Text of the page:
March 10, 2014

the Gift of Time



We spent a good deal of time at the ocean last week, doing nothing in particular.  Just being there.  In the van ride back to the yurt, Joe asked, "Now, be honest because I don't care what you answer.  I'm just curious.  How does a day at the beach compare to a day at Disney Land?"

To our great surprise, we got two votes for the beach being better and one kid saying it was a tie.  Wah?  Joe and I mulled it over and really, what it seems to come down to is time.  At the beach, there is nothing preplanned.  There are no lines, no waiting, and no adults saying, "Hey, let's do this next."  It was just them, goofing off, exploring, taking time to draw in the sand and have cartwheel races.  There was just time.  Loads and loads of time.

It made me reflect on how often, when I need to go somewhere or even when I offer to take the kids to do something I think would be fun for them, they whine and say they just want to stay home.  They just want time.

Or that time while Joe was out of town and we had no reason to be home by dinner so we went to the nature park and I just sat.  I sat for hours and they poked around the mud with sticks, built shelters, played hide and seek in the underbrush.  They didn't need a playground or an assigned activity.  They just wallowed in the free time.  We had never stayed that long because I always had somewhere else to get to or assumed that they would get bored.  They didn't.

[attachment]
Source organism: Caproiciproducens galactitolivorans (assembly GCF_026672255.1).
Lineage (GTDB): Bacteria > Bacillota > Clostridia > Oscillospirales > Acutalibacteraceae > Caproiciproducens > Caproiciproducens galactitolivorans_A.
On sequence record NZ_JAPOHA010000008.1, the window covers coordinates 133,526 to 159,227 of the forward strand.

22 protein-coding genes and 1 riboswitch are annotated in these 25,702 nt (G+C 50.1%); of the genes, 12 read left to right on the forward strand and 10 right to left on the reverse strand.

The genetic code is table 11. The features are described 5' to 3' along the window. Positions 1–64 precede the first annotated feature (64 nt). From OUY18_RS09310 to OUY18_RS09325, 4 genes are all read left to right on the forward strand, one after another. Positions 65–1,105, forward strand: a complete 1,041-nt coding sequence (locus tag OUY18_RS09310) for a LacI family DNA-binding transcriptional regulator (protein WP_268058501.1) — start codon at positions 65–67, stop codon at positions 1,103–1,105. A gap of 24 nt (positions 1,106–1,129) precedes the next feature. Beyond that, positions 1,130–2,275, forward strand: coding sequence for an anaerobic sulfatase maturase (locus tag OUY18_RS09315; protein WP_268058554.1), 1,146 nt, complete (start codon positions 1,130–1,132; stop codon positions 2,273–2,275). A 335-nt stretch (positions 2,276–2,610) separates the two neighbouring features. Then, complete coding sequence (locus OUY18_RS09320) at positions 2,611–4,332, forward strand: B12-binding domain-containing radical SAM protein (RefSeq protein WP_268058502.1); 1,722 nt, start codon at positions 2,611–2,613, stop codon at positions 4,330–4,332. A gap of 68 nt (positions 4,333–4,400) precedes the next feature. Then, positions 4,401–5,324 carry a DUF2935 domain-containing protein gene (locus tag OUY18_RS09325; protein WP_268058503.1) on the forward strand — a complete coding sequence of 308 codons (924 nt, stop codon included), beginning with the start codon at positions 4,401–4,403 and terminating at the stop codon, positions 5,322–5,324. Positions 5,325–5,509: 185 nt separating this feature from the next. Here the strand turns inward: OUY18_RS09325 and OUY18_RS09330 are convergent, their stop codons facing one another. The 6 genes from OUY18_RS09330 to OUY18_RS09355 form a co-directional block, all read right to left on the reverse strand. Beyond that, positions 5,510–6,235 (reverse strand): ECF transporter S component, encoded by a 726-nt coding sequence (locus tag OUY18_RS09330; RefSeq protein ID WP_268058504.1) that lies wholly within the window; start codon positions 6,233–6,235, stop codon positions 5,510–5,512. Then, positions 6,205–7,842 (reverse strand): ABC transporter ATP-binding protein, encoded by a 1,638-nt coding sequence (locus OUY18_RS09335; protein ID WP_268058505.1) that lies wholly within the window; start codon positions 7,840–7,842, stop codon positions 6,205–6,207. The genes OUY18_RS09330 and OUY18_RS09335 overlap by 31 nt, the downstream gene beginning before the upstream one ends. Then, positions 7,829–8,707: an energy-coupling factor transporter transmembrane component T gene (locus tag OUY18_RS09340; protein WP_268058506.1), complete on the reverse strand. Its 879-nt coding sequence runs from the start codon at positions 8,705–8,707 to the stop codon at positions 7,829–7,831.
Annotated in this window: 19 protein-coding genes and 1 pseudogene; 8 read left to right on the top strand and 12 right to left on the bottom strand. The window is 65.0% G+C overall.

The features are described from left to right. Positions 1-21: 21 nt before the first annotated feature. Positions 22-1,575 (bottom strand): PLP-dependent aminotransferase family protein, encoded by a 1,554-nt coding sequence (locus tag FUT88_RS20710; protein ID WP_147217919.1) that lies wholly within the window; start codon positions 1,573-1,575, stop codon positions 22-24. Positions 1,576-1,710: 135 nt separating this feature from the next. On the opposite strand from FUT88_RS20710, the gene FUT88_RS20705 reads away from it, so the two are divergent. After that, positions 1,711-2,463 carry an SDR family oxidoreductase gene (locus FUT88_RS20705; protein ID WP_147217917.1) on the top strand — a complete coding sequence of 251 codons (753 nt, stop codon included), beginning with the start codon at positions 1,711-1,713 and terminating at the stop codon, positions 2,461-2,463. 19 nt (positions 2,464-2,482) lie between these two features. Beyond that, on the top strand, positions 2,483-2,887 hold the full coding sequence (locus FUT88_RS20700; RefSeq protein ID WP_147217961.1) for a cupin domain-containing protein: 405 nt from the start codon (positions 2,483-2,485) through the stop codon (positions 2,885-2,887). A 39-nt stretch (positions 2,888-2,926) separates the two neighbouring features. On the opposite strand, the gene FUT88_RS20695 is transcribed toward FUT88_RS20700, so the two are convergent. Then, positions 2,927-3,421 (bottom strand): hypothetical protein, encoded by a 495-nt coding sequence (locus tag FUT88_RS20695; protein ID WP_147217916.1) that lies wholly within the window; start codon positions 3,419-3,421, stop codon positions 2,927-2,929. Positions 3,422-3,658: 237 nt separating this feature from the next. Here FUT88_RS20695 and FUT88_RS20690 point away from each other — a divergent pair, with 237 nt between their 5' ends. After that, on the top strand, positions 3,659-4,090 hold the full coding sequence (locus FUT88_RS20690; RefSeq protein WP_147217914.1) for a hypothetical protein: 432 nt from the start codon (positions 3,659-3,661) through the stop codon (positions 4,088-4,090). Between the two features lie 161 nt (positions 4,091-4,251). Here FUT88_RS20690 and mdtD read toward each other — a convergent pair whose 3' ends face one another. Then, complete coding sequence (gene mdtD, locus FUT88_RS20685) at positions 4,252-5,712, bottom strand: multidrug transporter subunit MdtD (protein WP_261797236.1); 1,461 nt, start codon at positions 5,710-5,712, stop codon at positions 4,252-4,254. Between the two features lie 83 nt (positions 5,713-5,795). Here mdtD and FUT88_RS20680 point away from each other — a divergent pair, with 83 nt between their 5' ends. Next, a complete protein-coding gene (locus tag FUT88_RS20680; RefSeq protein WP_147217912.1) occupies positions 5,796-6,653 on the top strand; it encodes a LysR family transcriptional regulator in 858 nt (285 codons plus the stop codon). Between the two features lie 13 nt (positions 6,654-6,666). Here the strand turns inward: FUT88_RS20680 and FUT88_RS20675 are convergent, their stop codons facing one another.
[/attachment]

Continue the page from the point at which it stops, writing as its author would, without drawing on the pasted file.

As modern parents, we have so many things we could buy our kids, give our kids, take our kids to do.  But do they want it all?  Usually, I think the answer is no.  I think usually, if we would listen to our kids when they tell us what they really want, it would be that thing that's free but somehow in short supply.  Time.  Time alone.  Time with us.  Time to just be.

I agree that too much free time often ends in disaster.  This is exactly why we don't do summer break.  Too much free time and suddenly the kids want to eat each other.  But after a highly structured day, they need it.  They need a moment to be with themselves and with each other and just be.

So before going out and buying a new toy or handing them an activity box, maybe ask what they want to do.  If they're anything like my kids, they'll want to stay home and just be.  Or they'll want to snuggle or be told a story.  They aren't born consumers.  They learn that from us.  If we listen to what they really want, it's time.  And how awesome is that?  It doesn't cost a thing, it doesn't pollute or create waste.  It's a gift from God and our kiddos just want to wallow in it.   

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